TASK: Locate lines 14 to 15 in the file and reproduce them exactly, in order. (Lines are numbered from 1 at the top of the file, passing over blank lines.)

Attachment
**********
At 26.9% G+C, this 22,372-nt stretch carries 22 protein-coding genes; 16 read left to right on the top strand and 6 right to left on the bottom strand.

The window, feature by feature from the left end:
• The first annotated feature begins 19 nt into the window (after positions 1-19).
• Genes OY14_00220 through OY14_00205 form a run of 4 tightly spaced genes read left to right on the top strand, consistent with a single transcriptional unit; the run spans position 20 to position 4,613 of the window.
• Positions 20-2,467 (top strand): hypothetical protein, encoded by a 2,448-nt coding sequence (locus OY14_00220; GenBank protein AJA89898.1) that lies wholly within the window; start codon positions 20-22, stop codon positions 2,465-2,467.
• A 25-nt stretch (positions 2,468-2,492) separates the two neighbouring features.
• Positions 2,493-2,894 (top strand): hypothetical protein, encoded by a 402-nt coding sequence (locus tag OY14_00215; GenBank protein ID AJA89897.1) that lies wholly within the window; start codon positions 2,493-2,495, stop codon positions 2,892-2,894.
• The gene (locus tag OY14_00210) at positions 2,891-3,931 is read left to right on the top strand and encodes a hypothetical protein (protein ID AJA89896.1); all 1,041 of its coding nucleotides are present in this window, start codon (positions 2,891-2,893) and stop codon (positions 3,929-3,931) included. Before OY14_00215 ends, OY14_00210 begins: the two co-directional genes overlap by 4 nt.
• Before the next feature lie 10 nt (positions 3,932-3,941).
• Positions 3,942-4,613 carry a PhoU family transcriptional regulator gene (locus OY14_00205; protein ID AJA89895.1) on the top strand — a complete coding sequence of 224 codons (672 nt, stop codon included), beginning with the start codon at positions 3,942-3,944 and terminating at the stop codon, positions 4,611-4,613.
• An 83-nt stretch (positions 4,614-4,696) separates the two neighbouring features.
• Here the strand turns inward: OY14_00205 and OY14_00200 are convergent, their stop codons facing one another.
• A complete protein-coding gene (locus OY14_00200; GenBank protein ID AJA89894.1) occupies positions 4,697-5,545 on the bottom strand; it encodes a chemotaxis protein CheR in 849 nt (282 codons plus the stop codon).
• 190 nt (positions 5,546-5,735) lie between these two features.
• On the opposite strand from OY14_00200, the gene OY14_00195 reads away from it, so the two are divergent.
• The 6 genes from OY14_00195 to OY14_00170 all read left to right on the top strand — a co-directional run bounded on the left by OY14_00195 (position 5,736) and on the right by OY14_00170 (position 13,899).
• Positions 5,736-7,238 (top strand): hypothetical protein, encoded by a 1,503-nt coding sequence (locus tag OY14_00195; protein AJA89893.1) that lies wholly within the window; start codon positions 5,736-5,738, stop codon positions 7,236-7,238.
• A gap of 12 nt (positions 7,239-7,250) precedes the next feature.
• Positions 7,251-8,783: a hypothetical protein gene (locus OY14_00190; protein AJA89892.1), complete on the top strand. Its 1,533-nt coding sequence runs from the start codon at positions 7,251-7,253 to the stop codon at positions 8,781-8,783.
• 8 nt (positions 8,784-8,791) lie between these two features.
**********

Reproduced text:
• 190 nt (positions 5,546-5,735) lie between these two features.
• On the opposite strand from OY14_00200, the gene OY14_00195 reads away from it, so the two are divergent.